Local landmark in Ishigaki has a very unique menu.

In Japanese, the word shiru, also pronounced jiru, means “soup.” Miso soup, for example, is called misoshiru, and tonjiru, a kind of soup with pork and vegetables, is a popular food during the colder months of the year.

But on a recent trip to Okinawa, we found something we’d never tried before: yagijiru, or goat soup.

Goat itself is pretty rare in Japan, but the animals are raised in Okinawa’s Yaeyama Island chain. We came across the yagijiru on Ishigakijima Island, the easternmost of the Yaeyama Islands, at a restaurant called Eifuku Shokudo.

▼ It even has a yagijiru (やぎ汁) sign out front.

Eifuku Shokudo is a local landmark in Ishigaki City, and not just because of the restaurant’s unique interior decorated with dozens of country flags and photos of boats, planes, and old-school actors. It’s also famous for its outgoing owner, Kunihiro Toji.

Since we’re always ready to challenge our palate with new flavors, we wasted no time in ordering a bowl of yagijiru (for 1,000 yen [US$8.70]), and after about 10 minutes, Toji brought it to our table with a hearty “Here ya go!”

The soup is accompanied by salt and grated ginger. Toji recommends using all the ginger and adding salt to suit your tastes, but before that we wanted to try a bite of the goat as-is.

This being our first time to eat goat, we’d braced ourselves for a potentially shocking flavor, but it wasn’t as strong as we’d thought it might be. There is a bit of gaminess, though, so if you don’t like lamb, this might not be for you.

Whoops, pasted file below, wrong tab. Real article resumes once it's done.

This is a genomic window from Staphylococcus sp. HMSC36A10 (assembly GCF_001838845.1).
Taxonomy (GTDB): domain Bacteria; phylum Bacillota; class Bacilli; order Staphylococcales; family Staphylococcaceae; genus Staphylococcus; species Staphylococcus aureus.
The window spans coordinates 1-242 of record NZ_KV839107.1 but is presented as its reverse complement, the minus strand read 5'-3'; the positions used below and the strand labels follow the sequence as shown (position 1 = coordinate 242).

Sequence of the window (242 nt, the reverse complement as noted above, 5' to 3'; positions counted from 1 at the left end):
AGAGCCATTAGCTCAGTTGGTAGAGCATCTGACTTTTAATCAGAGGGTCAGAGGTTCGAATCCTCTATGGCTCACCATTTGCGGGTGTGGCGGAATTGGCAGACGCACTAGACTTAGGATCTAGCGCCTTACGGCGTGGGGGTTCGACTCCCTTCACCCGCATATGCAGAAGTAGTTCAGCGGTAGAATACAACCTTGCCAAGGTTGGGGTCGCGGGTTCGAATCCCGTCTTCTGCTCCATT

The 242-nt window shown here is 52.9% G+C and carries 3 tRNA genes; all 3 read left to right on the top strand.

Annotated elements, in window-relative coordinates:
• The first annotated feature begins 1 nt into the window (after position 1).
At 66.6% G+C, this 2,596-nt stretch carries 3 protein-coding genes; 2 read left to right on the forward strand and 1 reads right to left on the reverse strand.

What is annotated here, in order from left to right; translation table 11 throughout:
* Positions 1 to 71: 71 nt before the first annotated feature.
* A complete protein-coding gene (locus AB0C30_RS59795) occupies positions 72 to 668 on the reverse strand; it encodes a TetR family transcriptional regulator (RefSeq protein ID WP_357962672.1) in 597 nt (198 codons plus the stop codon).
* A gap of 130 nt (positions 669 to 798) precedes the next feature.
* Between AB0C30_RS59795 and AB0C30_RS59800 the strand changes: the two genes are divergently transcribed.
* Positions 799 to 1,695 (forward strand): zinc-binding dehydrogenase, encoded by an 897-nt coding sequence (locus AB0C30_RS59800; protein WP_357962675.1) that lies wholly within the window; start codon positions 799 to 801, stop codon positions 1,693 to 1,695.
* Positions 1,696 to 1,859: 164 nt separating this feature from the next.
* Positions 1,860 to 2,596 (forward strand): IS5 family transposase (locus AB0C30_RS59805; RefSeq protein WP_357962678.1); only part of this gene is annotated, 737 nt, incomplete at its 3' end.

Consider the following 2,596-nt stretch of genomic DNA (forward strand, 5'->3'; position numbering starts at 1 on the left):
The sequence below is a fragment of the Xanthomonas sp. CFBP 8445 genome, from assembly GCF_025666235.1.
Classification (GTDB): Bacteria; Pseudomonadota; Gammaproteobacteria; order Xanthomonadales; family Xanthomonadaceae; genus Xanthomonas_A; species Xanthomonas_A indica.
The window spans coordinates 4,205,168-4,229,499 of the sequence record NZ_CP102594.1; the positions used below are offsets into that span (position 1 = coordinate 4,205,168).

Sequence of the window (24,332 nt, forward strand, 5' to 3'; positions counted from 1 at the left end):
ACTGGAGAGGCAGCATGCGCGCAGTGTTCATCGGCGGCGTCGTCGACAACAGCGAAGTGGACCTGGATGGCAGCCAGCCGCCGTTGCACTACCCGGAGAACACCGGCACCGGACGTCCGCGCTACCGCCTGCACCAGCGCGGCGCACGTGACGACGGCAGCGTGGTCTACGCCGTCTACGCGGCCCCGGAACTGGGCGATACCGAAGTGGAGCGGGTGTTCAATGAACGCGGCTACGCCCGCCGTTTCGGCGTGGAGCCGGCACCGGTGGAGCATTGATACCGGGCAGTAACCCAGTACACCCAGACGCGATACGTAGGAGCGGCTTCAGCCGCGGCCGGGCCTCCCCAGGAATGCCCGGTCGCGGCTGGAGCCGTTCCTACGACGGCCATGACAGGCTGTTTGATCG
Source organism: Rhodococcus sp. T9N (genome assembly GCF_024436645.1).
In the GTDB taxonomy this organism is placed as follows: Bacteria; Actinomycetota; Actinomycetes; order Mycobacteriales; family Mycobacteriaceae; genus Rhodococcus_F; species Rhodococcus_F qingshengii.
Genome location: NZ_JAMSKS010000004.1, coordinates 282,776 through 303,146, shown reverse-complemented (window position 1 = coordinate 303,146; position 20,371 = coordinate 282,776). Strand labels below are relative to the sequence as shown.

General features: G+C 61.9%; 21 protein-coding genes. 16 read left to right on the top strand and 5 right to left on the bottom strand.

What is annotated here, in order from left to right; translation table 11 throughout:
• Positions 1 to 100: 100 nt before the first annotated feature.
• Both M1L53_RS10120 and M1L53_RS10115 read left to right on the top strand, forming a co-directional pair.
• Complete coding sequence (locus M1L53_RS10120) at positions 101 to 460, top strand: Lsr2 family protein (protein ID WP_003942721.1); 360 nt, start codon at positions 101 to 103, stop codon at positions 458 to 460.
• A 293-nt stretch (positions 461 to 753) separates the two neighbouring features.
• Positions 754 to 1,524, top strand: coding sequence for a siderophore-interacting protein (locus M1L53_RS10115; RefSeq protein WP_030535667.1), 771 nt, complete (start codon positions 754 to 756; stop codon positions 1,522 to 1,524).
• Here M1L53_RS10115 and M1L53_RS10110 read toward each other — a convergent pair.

However, a lot of that gaminess goes away when you…

…mix in the ginger, which mellows out the flavor while leaving behind a delicious meatiness, which we think would go great with a bowl of white rice. Instead of that, though, Toji recommended we follow up out goat soup with another one of the restaurant’s specialties, the Tony Soba.

Named, for some reason, after the nickname of actor Keiichiro Akagi, this is Eifuku Shokudo’s take on the local Yaeyama ramen with pork, but with cubes of tofu as an additional topping. It’s a combination we wouldn’t have thought of, but we’re glad Toji did, because it tasted great.

Finally, he recommended a glass of Pipachi Chai tea. This is another original creation, which Toji makes by adding a locally grown pepper-like spice called pipachi to chai tea.

It’s a mysteriously refreshing beverage, with just enough sharpness to cleanse the palate of any lingering gaminess from the goat soup. Again, we don’t think we ever would have come up with the idea, but thanks to Toji’s innovative mind and friendly personality, we left Eifuku Shokudo liking three things that we never knew existed before we walked in.

Restaurant information
Eifuku Shokudo / 栄福食堂
Address: Okinawa-keen, Ishigaki-shi, Okawa 274

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